But that didn't stop some from trying anyway.
CNN analyst Chris Cillizza posted a link to the report on Twitter at 11:02, announcing "It's here." Then, 12 minutes later, he posted a link to "3 takeaways on Mueller Report Day." Stephen Miller, who has contributed to the National Review, highlighted that narrow time frame in a tweet. (Cillizza later added to his list of "takeaways" and wrote that he would update the tally as he "read through the report itself.")
Also minutes after the report's release, fellow CNN analyst Jake Tapper said on air that two of his coworkers, Laura Jarrett and Evan Perez, had "read the report."
These claims prompted Kyle Pope, editor-in-chief of the Columbia Journalism Review to ask, "What kind of speed-read training have CNN reporters received?"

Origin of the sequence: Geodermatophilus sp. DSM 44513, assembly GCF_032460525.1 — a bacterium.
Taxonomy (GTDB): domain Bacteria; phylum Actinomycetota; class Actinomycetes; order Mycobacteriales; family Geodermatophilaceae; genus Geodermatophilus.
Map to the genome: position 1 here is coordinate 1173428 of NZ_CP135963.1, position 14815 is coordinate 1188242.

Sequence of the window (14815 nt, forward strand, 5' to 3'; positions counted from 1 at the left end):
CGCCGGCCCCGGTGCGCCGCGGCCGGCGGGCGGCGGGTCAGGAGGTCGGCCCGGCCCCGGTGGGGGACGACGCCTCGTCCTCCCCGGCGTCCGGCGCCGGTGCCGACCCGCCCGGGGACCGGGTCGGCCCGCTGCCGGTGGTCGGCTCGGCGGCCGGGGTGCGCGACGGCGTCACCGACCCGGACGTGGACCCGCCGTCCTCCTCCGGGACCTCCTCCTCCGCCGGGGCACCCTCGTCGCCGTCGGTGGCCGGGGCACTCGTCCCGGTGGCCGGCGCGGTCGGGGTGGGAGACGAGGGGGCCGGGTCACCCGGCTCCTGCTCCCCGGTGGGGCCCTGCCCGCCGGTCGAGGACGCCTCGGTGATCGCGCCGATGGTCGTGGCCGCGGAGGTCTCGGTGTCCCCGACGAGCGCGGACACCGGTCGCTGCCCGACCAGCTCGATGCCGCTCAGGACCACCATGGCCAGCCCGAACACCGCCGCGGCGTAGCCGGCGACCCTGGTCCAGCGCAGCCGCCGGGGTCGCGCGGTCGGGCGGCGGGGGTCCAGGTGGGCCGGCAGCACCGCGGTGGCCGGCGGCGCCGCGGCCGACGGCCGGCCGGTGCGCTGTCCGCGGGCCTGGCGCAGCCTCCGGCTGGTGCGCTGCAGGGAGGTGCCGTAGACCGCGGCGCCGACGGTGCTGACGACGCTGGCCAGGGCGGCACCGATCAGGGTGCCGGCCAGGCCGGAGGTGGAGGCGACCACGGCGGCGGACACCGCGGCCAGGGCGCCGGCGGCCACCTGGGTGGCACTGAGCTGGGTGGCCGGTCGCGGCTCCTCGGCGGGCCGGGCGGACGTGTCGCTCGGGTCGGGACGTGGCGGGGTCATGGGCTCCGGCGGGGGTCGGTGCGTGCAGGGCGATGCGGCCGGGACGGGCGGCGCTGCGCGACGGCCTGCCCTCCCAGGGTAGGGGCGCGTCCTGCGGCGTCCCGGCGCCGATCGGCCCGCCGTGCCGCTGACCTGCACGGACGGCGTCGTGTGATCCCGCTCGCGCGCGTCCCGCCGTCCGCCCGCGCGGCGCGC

"Neither reporter, of course, had been able to do that, given that the report was released minutes before they went on air," Pope wrote on a CJR blog. "As a point of differentiation, it's impressive: stay with CNN because we have read and can digest the Mueller document. As a point of fact, it's untrue."
Lauren Pratapas, a CNN spokeswoman, did not answer questions about the reporters' speed-reading ability or whether they had, at the time, "read the report."
On Fox News, Bill Hemmer and Sandra Smith leafed through pages while the chyron below them urgently advertised an "ALERT."
"Bill and I have the report with us," Smith said, looking down at a stack of papers. "We've split it up into halves, everyone is digging through this right now."
Meanwhile, on MSNBC, Ari Melber was the network's first to read from the report. He began by reading the title and then, haltingly, moving onto the table of contents. "This will be interesting," he said, "I'm going to read it live here with you."
Then, at the direction of anchor Brian Williams, one of the studio's cameras moved behind Melber's desk and peered over his shoulder as he read.